ChromeWeasel, on 30 April 2012 - 03:14 PM, said:
Robb's acts with Jeyne were very selfish, if fairly understandable.
He shouldnt have had sex with her in the first place, although you can understand why he did. At that point he was betrothed and he needs to keep in mind that he has formed an alliance with the Frey's through the future promise of matrimony. Catlyn's chapters point out to the readers how big a deal this is in general, and in particular how important it is to Walder Frey. You shouldnt put an alliance like this at risk in the middle of the war. Doing so is extremely selfish and impulsive. There's nothing honorable about it.
After the fact Robb compounds things by another selfish choice. He promised himself wed to the Frey's for their help in the way, certifying their alliance. He dishonors that alliance by breaking the engagement. Alternatively he could dishonor himself personally by leaving behind Jeyne and not marrying her. Robb selfishly chooses his own personal honor above the honor of his engagement and his alliance to the Freys.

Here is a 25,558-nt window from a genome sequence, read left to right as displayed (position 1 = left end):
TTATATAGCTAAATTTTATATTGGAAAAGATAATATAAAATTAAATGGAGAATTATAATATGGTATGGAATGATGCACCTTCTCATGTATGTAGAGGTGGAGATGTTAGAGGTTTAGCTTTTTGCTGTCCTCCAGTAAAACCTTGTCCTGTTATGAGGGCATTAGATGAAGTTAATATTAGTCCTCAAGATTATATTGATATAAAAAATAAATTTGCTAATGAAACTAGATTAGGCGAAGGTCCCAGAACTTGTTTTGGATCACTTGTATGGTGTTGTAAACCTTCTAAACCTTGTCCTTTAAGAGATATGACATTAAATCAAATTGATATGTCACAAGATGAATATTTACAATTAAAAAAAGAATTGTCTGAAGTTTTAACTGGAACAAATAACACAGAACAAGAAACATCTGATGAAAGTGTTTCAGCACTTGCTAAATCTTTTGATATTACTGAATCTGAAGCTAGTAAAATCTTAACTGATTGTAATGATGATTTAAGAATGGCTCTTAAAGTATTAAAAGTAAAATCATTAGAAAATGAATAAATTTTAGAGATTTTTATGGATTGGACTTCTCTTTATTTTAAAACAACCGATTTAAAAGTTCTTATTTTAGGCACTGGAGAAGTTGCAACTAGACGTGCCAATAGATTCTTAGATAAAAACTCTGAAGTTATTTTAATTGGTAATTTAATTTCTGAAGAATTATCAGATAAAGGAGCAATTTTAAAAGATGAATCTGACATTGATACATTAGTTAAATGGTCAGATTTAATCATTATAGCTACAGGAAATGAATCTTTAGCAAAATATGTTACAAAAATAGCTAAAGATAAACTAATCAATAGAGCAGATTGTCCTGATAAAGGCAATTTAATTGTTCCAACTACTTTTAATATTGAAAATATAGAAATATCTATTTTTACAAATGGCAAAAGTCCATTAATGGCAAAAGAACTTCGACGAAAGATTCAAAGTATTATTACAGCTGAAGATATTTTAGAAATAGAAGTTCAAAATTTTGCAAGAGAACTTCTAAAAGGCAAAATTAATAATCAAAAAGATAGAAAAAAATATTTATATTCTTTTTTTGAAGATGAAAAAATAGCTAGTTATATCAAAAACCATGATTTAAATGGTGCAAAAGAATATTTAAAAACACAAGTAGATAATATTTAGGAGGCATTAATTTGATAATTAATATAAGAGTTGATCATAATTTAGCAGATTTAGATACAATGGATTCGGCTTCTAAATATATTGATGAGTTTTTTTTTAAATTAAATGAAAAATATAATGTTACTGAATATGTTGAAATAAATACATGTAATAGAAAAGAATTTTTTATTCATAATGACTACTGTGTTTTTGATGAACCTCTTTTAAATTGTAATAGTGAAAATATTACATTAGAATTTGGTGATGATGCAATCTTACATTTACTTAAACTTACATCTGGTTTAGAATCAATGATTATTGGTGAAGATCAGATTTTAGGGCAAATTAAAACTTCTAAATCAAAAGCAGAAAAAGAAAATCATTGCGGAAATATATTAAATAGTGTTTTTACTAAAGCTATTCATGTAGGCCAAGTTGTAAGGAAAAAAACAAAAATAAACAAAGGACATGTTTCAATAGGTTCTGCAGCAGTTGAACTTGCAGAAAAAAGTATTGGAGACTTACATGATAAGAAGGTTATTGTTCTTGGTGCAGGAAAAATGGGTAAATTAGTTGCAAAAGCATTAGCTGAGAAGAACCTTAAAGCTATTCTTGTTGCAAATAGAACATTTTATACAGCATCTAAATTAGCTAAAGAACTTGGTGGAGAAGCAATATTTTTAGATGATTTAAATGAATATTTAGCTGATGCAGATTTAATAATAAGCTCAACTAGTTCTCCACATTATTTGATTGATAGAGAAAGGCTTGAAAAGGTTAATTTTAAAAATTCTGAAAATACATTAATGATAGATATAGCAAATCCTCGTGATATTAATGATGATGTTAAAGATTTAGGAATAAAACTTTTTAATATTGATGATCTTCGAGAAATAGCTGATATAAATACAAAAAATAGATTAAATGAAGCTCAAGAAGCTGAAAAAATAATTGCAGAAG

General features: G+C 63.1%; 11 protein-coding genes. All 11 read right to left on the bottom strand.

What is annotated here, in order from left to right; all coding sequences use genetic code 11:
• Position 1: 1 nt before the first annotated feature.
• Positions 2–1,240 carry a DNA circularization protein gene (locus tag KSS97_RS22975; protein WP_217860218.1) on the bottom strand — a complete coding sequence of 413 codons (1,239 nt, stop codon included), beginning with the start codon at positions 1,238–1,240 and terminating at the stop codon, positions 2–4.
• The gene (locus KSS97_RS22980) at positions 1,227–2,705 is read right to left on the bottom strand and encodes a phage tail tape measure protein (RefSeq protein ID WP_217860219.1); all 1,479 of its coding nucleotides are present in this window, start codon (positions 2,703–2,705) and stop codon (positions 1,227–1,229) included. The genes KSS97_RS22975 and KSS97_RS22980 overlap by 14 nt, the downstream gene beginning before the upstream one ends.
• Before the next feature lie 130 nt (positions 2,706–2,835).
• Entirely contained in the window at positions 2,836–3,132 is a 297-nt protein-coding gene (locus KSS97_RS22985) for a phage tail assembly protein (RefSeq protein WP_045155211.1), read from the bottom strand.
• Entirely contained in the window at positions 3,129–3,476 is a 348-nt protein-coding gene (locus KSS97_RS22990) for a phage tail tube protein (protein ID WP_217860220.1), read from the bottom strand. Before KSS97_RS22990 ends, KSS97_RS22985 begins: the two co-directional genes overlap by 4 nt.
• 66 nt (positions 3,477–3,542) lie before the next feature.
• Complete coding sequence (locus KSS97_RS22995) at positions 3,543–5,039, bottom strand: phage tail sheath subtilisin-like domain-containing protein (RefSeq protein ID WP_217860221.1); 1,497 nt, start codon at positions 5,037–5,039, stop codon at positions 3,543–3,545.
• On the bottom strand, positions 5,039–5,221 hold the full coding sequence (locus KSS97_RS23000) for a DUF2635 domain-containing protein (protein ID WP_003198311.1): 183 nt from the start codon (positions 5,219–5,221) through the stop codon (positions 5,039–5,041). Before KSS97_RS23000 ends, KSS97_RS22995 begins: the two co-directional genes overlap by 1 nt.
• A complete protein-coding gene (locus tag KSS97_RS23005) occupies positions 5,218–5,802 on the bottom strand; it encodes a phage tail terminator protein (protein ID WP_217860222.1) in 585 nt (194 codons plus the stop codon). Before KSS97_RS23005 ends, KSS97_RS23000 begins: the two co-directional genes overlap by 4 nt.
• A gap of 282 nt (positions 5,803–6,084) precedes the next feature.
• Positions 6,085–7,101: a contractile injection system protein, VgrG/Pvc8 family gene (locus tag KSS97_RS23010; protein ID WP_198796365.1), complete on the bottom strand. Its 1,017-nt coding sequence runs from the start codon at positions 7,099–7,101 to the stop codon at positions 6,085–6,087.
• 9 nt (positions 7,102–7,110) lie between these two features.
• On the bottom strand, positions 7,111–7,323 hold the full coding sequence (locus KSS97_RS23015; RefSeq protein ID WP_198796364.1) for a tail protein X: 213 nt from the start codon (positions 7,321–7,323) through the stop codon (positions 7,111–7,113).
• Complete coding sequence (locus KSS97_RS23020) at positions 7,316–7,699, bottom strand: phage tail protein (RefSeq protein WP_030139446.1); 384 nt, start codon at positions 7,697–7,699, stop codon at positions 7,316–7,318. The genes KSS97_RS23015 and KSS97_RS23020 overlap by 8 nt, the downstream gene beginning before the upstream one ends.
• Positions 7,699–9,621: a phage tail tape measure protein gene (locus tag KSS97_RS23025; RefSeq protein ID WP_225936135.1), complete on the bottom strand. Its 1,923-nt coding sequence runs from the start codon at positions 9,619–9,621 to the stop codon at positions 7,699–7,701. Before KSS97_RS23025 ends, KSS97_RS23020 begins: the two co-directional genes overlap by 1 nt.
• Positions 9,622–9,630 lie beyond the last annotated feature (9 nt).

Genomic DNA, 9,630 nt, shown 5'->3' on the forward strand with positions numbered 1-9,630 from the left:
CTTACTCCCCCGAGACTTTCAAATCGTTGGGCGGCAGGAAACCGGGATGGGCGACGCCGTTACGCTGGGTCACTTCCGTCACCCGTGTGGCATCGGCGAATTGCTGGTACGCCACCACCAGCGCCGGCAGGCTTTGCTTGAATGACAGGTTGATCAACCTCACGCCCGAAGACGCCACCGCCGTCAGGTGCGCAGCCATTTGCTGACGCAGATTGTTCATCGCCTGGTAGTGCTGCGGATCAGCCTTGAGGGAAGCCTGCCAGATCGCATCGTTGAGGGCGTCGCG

It's all understandable, but it's definitely not the honorable thing for Robb to do. Marrying Jeyne is the selfish thing to do. That's the choice that hurts people farther away from Robb, while keeping those closest to him happy and allowing Robb the physical and immediate pleasures of his new wife.
People can spin things however they want, but in the end Robb was pretty selfish. And it all comes back to bite him and everyone around him.
Right on the money, here. I love Robb, but I think his story is meant to illustrate how crazy it is that someone as young as the Youg Wolf is given all that responsibility.
You mention that his choice hurts the people farther away from Robb, and in terms of Walder Frey, that's true. But there were Freys with him in the West (as those in Harrenhal have heard of Robb's marriage before Arya leaves), and all the men of the North that Robb brought south with him. It is the latter that Robb hurt the most.
Lord Walder's crossing is the only sure route available for Robb and these men to eventually return North. By forwearing himself, and wedding Jeyne, it was Robb who damned the Northmen to die in the Riverlands - leagues away from their homes and families, which are all bound to suffer through winter as a result.
Robb called himself King, and I think that means a responsibility to consider the consequences of one's actions. Especially the consequences that could befall the people who follow you, and are willing to die in your name.
Edited by Tumnas the Torpid, 30 April 2012 - 03:30 PM.